In one of the Bible’s best-known Psalms, the poet asks God a question that remains, even at our current stage in human development, unanswerable. “What is mankind that you are mindful of them, human beings that you care for them?”
The biblical writer cannot understand why God is interested in humans. Indeed, God goes beyond showing interest; he positively cares for them. In our era of self-worship, this seems an odd question. Why would God not care for humans, who are so intelligent, noble, and good?
That God should be interested in us has not always appeared self-evident. The ancient Greeks called the gods apathetic; they did not care about humans. In still older cultures, it was understood that the gods only created humans to be drudges, slaves to do their work for them.
The psalmist presents a much higher view of humans, which he has come to through an exalted view of God. Human achievements did not convince him of humanity’s extraordinary worth; God’s interest in, and care for, people did. He realized that humanity must be great, but he could not for the life of him understand why. How, he wondered, can God treat bunglers like us as if we matter.
It is worth noting that his question, “What is mankind?” went unanswered. Only God knows what humans are and he is not telling … yet. There may be a reason for that. Christians of the past said that God has hidden humanity’s greatness from it to save us from vanity. The implication is that humanity does not know itself; we don’t know who we are.
In my final days in high school, an English teacher divided the class into groups and required us to answer two questions: “Do you know who you are?” and “What are you going to do?” Afraid of looking foolish, I answered: “I know who I am and what I am going to do.” It is apparent now that I knew neither then. I did not have a clue.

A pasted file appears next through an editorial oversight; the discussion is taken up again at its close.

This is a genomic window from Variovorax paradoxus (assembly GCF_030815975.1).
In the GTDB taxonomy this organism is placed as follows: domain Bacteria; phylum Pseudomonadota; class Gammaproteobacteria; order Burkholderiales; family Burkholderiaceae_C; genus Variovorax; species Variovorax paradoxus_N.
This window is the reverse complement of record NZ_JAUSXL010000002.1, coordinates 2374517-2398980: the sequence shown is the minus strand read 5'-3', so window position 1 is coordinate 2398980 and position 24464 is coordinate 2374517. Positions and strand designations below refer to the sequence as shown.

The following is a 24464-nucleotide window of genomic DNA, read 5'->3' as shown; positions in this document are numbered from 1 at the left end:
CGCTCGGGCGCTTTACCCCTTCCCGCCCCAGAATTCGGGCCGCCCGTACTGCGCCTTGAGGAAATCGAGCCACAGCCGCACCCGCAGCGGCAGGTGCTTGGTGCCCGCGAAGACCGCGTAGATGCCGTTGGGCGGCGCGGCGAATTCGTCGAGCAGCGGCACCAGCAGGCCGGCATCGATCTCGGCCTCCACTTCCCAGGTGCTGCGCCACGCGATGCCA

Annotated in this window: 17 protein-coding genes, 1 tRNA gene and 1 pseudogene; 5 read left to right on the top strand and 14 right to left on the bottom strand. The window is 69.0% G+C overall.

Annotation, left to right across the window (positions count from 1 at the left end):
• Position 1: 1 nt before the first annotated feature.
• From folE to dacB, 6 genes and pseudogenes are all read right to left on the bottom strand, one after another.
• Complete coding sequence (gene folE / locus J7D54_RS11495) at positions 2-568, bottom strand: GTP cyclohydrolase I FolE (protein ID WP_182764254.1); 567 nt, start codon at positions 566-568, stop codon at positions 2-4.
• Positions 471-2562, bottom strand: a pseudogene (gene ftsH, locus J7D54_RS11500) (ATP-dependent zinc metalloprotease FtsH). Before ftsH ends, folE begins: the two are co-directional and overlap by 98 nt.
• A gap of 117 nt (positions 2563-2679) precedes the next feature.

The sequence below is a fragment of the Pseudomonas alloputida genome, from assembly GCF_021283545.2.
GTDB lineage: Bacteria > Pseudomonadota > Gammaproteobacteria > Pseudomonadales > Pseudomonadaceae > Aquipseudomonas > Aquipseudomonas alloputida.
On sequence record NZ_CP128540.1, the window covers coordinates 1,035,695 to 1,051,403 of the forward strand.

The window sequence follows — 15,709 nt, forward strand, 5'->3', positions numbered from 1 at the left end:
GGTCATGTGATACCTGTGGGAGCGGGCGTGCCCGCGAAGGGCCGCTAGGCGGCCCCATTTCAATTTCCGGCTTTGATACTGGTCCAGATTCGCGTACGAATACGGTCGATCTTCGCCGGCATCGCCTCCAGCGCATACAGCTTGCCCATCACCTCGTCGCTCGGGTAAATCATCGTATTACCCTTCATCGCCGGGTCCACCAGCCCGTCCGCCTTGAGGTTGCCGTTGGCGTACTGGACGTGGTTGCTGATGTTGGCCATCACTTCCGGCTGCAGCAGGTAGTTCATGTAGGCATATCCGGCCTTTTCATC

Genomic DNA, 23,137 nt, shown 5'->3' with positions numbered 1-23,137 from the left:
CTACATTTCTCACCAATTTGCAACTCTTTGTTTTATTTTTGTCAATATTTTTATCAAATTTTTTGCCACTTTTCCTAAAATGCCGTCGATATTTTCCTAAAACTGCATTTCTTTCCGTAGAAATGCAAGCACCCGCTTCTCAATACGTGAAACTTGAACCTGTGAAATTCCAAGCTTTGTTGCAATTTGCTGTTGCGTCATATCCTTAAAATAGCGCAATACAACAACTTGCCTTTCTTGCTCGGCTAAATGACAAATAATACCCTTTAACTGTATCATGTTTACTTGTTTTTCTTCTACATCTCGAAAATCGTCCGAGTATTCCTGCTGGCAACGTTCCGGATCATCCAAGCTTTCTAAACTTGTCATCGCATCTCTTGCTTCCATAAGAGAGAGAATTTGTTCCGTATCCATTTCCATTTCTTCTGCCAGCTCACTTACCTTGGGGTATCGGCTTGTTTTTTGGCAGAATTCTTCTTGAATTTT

Self-ignorance is not restricted to teenagers. It persists into adulthood and extends unto death. It is not limited to the naïve and the foolish but encompasses the experienced and the wise as well.
This is corroborated in the Scriptures. John the Baptist was approached by a cadre of religious leaders who were trying to gauge the purpose and orthodoxy of his ministry. They wanted to figure out what he was all about, so they asked him a series of pointed questions: “Are you the Messiah? Are you the prophet? Are you Elijah?” John strongly denied that he was any of these.
Nevertheless, sometime after John’s arrest and execution, Jesus told his disciples that John was the Elijah that prophetic tradition was expecting. Scripture records Jesus explaining, “Elijah has already come…” and adds, “Then the disciples understood that he was talking to them about John the Baptist.”
The disciples understood, but John never did. If John – the man Jesus once praised by saying, “Of all who have ever lived, none is greater than John” – did not know himself, what hope is there for the rest of us?
What we do not know about ourselves always exceeds what we do know. Both the depths of human brokenness and the heights of human destiny are beyond our ken. Fortunately, human greatness does not lie in knowing ourselves, but in our capacity to know the Creator and be renewed in his image. In other words, our greatness is not dependent on our achievements – what we have done – but on our potential – what we shall be. And our potential depends on God.
Lack of knowledge leads to problems. Not knowing the train schedule, but thinking we do, will lead to one kind of trouble. Not knowing the disposition of a stray dog will lead to another. Not knowing oneself leads to even greater problems, though none are insurmountable. But not knowing God is simply ruinous.
It is ironic. The path of self-discovery begins by looking up, not by looking in. The key to knowing oneself is knowing God.